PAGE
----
Gay Dad Family Stories

Sister Act: How Four Siblings Helped Joey and Rob Become Dads

The husbands *also* received help from Men Having Babies, a nonprofit helping gay men become dads via surrogacy.

"I first learned about Men Having Babies while searching the internet for insurances that covered surrogacy," said Joey Guzman-Kuffel, 40, a Marriage and Family Therapist. "As I researched our surrogacy options the Men Having Babies link popped up. When I clicked on their link, I learned that this awesome organization was bringing awareness to men wanting to have babies and the possibilities to do so."

Joey and his husband Rob Kuffel, 47, Protocol Officer for the US Navy, have been together seven years after meeting via They chatted for a week via the app, then graduated to a phone call which lasted 3-4 hours. "I always knew that I wanted to have kids and knew that I needed to be with a partner that wanted to have kids as well," said Joey. Rob felt the same way. The two were married in May 2014.

The husbands decided to have children through surrogacy in part because Joey's sisters (all four of them!) volunteered to help the husbands have children. "Three of my sisters volunteered to be our egg donors and another our surrogate. I shared with Rob that we were blessed to have family that were willing to help us." As the eldest of six, Joey is incredibly close with his tight-knit family. "I come from a Hispanic family and we were raised to always put family first," Joey added.

Their journey to fatherhood took four years. Sadly, Joey's sister who offered to be their surrogate was unable to move forward in the process and so the couple thought they'd have to work with a surrogacy agency to assist them in the matching process. They took the first steps, and had a successful egg retrieval with one of Joey's sisters and were able to create five viable embryos. It was at this point they first encountered Men Having Babies (MHB).

"Rob and I attended a Men Having Babies conference November 2017 in New York while Rob was mobilized with the military and we were temporarily living in Rhode Island," said Joey. "Rob and I found the conference to be very informative." Even though the husbands had already created frozen embryos, they wished they'd learned about MHB from day one in their journey. "Sitting there and hearing other people's stories about their journeys was an amazing experience and it allowed for Rob and I to look into the future and see ourselves just like the people who were speaking on the panel. It's a great place to get information and realize that gay men having babies is possible."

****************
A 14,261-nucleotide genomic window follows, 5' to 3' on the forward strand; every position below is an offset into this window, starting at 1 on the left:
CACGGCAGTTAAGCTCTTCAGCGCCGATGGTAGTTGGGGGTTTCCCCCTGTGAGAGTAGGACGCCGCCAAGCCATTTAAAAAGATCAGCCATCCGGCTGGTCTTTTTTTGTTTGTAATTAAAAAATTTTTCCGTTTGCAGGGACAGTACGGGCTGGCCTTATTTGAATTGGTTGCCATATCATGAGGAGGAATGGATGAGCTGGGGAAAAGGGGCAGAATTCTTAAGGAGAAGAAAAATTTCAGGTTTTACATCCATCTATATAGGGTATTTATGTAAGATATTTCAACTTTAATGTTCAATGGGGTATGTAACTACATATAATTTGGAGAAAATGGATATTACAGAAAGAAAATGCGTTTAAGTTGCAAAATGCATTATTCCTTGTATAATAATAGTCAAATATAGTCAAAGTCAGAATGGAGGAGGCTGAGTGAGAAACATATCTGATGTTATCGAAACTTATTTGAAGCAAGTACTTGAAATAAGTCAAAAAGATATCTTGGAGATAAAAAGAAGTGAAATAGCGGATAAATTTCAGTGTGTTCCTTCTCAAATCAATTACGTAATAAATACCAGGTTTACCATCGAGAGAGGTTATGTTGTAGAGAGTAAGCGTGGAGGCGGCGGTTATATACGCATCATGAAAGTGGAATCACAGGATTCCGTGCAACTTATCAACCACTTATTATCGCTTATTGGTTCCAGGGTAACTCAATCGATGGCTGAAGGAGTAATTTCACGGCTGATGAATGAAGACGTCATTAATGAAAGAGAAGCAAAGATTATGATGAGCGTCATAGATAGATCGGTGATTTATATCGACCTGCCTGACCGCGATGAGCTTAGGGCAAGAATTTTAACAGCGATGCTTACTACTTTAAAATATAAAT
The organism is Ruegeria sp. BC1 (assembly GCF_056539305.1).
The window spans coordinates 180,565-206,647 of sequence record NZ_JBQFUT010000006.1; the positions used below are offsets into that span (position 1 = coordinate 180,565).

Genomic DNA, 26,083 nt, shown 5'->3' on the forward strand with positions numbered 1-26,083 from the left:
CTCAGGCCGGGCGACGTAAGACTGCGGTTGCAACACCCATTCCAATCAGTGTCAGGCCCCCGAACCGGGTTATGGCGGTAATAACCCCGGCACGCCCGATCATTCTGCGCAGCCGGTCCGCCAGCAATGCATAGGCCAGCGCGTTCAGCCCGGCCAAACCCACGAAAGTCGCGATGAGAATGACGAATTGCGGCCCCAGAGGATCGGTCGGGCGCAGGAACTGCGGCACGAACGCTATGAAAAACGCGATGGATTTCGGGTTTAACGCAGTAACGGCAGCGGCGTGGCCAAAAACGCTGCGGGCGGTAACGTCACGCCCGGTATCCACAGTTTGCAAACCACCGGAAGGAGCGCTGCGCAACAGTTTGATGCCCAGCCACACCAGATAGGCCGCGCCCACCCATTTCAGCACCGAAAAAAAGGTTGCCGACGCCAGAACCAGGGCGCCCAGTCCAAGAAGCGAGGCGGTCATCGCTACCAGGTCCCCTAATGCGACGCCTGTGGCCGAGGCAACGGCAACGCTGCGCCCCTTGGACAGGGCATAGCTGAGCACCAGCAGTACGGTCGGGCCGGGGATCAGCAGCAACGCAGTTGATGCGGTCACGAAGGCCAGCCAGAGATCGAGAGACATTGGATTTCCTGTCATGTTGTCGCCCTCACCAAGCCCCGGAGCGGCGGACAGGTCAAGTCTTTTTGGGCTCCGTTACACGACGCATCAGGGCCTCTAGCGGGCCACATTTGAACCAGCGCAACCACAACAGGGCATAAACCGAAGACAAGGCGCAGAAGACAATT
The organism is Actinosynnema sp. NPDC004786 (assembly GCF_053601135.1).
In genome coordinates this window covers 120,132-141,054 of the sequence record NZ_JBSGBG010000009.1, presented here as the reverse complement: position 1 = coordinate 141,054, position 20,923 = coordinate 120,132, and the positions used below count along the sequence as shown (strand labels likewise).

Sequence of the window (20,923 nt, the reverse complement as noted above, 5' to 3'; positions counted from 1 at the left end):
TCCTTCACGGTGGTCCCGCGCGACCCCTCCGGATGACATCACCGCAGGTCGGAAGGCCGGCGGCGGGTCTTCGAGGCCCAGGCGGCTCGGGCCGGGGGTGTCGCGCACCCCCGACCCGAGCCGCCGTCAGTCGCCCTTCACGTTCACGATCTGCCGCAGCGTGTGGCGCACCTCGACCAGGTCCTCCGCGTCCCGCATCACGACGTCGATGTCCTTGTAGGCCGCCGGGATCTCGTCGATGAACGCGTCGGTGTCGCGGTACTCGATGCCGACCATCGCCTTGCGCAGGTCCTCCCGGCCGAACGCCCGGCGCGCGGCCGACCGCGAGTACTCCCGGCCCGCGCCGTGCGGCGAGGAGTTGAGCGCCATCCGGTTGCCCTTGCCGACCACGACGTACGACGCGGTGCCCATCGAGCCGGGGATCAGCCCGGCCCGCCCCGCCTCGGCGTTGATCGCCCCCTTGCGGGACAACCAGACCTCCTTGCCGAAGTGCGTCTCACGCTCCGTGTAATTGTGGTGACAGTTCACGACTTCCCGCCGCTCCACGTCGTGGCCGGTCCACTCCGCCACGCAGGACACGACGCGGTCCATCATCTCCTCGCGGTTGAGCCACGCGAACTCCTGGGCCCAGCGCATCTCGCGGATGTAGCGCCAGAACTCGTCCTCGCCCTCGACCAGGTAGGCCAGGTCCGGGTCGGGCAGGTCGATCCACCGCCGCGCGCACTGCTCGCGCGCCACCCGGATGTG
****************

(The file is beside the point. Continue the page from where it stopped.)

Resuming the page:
Despite having already begun their journey, they were still able to apply and ended up qualifying for Stage 1 and 2 of the MHB's Gay Parenting Assistance Program, which was a huge help to the dads-to-be.

Despite the financial aid, the dads-to-be still encountered hurdles. Due to some miscommunication with their first agency, they moved to work with a second agency, and they were able to present them with a surrogate whom they had found independently. Sadly after three attempted transfers, their doctor recommended finding another surrogate. As they had gone from having five viable frozen embryos down to two, they wanted to be extra careful and they followed their doctor's advice.

After three months of waiting, they matched with what was now their third surrogate in this process. Thankfully, their first embryo transfer with their two remaining eggs was successful. After a few weeks, the dads found out that they were expecting triplets as one of the embryos had split. Sadly the twins didn't make it past 9 weeks, and at the same time they received the news, Rob's mother passed away. "It was a difficult time, and I found myself in constant fear of losing our singleton and feeling happy about having one remaining baby after the loss of the twins."

In August 2019, Rob and Joey became first-time dads when their daughter was born with the help of their incredible surrogate. Camila is the apple of her daddies' eyes and they both describe her birth as a surreal moment. "An overwhelming sense of love consumed Rob and me. When we did our first skin to skin, I remember as I looked into her eyes telling myself that all the difficult moments Rob and I went through were all worth it to get to the moment where I was holding her. She was our baby and she was finally in our arms. Such a breath-taking moment."

The dads are thriving in new roles as fathers, although it has taken some time to readjust from their previous lifestyles. "Before having a child, my husband and I were used to coming and going as we pleased and just worrying about ourselves and our pup." Now, with Camila, their hearts have doubled in size, but so has Joey's tendency to worry. "For example, I am extremely hyper-vigilant and always making sure that my daughter is safe and okay. I have never felt a strong instinct to be overprotective." And, of course, sleep has gone out the window.